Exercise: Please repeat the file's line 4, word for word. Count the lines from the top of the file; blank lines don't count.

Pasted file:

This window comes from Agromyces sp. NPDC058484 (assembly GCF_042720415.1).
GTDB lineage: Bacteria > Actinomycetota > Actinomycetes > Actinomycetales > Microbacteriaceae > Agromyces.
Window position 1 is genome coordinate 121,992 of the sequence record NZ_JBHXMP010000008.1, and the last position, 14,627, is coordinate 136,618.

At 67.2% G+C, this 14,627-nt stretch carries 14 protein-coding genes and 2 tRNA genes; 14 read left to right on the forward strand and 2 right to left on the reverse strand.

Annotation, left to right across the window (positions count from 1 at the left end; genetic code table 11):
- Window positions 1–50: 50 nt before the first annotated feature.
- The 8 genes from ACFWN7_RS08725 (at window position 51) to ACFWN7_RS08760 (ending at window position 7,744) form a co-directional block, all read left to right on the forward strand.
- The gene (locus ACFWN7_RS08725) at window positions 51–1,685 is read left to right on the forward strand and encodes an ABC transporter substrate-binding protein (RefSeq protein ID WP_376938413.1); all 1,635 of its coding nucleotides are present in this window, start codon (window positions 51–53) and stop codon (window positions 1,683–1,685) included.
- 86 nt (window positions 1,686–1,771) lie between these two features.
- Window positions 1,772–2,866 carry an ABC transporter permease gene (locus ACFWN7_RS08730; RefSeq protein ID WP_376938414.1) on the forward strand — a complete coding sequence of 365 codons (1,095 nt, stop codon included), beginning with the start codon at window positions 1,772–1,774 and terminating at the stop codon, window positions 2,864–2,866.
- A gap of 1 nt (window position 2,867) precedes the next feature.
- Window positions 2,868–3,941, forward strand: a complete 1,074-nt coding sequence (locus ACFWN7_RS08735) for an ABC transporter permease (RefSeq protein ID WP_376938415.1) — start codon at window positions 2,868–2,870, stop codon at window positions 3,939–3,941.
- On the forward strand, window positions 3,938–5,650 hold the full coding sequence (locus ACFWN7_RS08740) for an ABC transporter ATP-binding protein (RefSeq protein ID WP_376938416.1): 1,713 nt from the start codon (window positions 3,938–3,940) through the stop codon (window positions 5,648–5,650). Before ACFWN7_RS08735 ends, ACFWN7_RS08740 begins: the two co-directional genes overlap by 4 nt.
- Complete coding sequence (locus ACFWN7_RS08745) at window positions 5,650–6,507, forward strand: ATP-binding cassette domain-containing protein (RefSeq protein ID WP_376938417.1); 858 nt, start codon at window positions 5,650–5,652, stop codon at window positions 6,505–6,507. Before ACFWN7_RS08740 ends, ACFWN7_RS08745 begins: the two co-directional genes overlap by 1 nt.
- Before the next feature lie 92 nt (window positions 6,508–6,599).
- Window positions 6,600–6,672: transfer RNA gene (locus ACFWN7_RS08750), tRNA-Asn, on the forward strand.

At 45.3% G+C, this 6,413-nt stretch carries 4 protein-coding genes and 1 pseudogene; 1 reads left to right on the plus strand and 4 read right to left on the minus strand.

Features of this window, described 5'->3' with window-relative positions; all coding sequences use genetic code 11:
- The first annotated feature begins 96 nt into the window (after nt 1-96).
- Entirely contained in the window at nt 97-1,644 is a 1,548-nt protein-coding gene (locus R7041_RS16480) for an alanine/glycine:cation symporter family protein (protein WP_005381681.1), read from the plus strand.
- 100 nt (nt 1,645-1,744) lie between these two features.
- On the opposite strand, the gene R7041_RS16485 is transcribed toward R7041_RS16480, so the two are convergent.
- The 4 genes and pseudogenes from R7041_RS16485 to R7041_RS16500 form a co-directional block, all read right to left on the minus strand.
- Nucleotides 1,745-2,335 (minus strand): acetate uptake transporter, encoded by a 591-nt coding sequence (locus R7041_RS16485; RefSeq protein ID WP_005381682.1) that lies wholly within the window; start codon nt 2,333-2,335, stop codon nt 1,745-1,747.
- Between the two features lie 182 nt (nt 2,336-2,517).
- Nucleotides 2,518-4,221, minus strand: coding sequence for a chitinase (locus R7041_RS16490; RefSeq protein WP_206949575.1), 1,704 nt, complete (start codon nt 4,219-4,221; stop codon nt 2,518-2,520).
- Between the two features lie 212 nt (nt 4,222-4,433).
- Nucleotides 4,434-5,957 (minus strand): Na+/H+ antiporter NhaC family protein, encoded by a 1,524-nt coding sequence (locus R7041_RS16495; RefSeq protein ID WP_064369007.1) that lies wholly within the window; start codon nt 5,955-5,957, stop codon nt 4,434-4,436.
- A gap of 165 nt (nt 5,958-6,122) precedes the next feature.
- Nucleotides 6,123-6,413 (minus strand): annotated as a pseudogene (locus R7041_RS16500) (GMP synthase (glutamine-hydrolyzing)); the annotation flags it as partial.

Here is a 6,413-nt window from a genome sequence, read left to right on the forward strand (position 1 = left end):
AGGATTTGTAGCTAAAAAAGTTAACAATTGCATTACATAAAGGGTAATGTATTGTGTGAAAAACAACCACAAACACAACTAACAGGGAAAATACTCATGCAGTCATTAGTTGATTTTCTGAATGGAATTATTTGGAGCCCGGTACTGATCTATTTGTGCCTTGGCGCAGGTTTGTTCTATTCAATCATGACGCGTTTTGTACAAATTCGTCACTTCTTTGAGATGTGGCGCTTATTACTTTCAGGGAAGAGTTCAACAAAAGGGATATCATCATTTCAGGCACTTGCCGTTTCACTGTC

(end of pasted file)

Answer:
At 67.2% G+C, this 14,627-nt stretch carries 14 protein-coding genes and 2 tRNA genes; 14 read left to right on the forward strand and 2 right to left on the reverse strand.